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Medical expert explains why it's important to vaccinate children

"Something that a lot of people don't know is that COVID is specifically in the top 10 leading causes of death in children," said Dr. Sonja O'Leary.

COLORADO, USA — Despite the rise in COVID-19 cases in the state, some parents are still hesitant to vaccinate their children against COVID-19 for fear of its side effects or safety.

One medical expert said that while most children have mild or no symptoms when they get COVID, children can also get very sick and even die from the virus.

"Something that a lot of people don't know is that COVID is specifically in the top 10 leading causes of death in children," said Dr. Sonja O'Leary of Denver HealthO'Leary said that list includes other diseases such as congenital heart disease, car accidents and cancer.

"You think that if we had a simple, safe and effective way to eliminate any of those problems, we would do it immediately," she said.

However, in the case of COVID, vaccination essentially eliminates the risk of death in children entirely, adding that "that is the most important reason" to vaccinate children.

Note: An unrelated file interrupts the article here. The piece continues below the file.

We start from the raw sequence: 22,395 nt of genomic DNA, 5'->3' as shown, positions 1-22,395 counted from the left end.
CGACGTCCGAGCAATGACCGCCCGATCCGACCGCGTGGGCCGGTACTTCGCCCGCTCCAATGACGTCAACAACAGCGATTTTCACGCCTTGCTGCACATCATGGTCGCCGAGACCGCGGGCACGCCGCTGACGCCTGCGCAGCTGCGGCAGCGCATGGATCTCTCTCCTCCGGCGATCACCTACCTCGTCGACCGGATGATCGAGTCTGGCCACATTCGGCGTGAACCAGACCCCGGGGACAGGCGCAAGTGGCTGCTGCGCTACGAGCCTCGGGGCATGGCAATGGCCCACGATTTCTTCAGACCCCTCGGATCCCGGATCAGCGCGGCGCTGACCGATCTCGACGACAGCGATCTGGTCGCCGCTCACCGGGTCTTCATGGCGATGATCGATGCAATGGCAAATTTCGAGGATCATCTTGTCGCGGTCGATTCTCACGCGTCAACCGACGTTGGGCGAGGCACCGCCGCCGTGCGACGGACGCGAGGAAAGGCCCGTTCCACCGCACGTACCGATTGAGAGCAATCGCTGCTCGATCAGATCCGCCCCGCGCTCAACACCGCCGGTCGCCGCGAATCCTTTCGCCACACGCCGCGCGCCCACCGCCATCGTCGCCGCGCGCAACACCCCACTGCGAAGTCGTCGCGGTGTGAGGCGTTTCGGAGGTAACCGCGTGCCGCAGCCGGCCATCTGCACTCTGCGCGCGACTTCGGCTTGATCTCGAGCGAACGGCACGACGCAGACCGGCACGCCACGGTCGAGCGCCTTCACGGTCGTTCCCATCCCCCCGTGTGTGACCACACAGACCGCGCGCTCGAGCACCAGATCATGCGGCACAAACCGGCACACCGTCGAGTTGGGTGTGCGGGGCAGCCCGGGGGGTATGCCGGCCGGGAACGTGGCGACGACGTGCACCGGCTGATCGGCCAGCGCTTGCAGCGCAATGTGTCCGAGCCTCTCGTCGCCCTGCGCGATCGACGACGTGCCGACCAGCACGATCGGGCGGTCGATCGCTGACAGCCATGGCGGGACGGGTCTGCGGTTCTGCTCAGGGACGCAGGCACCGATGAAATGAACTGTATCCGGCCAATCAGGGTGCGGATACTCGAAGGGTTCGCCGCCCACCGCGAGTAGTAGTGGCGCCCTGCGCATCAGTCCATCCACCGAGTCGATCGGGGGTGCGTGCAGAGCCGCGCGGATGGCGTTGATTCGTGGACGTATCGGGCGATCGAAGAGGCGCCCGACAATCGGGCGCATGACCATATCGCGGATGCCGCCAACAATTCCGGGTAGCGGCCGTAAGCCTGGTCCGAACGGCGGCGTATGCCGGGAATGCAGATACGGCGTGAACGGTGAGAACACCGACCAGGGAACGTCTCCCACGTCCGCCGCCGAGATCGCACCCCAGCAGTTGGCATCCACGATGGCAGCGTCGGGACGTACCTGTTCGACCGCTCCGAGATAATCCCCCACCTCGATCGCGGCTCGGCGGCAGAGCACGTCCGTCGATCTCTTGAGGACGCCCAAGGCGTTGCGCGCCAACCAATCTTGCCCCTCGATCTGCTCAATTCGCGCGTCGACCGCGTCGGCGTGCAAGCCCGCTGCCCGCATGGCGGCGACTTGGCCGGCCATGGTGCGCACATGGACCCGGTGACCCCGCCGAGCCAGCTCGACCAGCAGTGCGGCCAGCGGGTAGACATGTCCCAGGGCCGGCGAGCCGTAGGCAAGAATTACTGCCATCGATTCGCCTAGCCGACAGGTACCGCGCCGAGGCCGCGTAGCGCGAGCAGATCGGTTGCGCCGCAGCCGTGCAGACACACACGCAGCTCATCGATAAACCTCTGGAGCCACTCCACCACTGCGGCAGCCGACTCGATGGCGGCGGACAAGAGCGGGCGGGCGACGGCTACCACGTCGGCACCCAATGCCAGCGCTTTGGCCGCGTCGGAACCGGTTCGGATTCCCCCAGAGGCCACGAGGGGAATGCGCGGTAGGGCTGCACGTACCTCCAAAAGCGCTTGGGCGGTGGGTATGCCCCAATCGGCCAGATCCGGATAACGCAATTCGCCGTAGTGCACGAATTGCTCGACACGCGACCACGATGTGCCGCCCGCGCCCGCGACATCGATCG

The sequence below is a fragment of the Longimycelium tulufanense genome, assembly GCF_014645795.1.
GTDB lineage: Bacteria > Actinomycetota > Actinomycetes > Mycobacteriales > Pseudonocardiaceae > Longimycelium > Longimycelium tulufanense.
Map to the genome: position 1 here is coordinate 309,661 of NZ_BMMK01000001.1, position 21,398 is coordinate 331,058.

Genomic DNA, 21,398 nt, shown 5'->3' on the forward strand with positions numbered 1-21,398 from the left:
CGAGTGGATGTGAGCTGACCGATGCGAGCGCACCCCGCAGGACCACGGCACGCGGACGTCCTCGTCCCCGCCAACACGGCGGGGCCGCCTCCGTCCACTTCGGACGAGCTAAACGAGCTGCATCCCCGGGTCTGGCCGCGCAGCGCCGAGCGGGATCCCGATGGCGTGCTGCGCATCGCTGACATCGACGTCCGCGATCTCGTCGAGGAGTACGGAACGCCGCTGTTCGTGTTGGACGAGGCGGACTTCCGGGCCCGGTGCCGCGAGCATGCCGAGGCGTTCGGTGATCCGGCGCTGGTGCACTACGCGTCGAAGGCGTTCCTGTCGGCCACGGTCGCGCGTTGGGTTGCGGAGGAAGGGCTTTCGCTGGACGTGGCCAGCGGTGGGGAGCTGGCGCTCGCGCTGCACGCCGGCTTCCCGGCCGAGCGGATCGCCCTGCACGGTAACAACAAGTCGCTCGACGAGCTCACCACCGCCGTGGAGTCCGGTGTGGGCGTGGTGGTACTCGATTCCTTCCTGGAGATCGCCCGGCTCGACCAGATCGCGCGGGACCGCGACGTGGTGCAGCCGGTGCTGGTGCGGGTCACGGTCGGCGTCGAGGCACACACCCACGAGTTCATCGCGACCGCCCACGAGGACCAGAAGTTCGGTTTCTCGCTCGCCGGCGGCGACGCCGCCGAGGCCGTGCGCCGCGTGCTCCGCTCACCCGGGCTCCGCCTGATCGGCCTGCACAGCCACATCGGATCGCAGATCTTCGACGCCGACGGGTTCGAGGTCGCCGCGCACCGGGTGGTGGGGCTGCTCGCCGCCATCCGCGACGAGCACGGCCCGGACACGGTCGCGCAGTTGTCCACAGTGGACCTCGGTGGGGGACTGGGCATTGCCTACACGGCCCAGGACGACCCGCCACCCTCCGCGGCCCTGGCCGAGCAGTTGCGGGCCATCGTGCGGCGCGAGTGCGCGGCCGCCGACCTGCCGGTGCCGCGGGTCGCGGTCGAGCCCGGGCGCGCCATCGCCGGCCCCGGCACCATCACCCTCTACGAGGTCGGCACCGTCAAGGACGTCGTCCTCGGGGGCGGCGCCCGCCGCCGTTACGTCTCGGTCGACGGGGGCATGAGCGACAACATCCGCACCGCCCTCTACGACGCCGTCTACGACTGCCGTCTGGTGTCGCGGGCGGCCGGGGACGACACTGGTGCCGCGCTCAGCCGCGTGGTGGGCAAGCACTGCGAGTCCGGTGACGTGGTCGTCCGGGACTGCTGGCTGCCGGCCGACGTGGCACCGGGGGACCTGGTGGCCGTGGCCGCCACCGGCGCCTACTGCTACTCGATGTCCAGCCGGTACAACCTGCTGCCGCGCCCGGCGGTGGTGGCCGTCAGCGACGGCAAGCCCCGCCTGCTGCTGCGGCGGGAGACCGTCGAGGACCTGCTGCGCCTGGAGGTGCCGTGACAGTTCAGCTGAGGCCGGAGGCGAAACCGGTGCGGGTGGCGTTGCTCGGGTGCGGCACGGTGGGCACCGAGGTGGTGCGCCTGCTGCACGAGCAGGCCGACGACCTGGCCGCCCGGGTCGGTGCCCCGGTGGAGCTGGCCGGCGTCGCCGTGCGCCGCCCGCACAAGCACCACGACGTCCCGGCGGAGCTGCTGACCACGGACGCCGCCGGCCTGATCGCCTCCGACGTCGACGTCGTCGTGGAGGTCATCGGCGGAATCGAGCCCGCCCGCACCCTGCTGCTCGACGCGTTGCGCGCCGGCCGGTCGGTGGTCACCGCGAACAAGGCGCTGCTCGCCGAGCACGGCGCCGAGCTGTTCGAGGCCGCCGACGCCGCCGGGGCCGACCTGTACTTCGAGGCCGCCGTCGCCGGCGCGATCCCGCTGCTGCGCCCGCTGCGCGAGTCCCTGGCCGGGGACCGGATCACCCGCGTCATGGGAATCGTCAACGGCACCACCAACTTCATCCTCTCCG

According to O'Leary, as with all ages, COVID vaccines are safe and effective for young children.

"Vaccines for children under 5 were tested in several thousand children and their families who participated in clinical trials, and in those trials they found that the vaccine is effective, and they did not have many side effects," she added.

O'Leary reiterated that the best way to protect yourself is to "get vaccinated, vaccinated, vaccinated" and that includes boosters.

According to O'Leary, boosters for children over the age of 5 are not only important to continue to have protection against COVID, but so children can stay in school or daycare without having to quarantine like before.

"The whole family should go get vaccinated now," she added.

RELATED: Latest COVID-19 numbers: Cases showing some early signs of slowing

Last week in Colorado, there were 5,560 children between the ages of 6 months and 4 years who had been vaccinated, according to Colorado Department of Public Health and Environment (CDPHE) spokeswoman Vanessa Bernal. To put that into perspective, she said that there are 290,000 children in this age range statewide.

Individuals can visit the state website for more information on Colorado's COVID numbers and access to vaccines.

RELATED: Where to get the COVID-19 vaccine for children under 5 in Colorado


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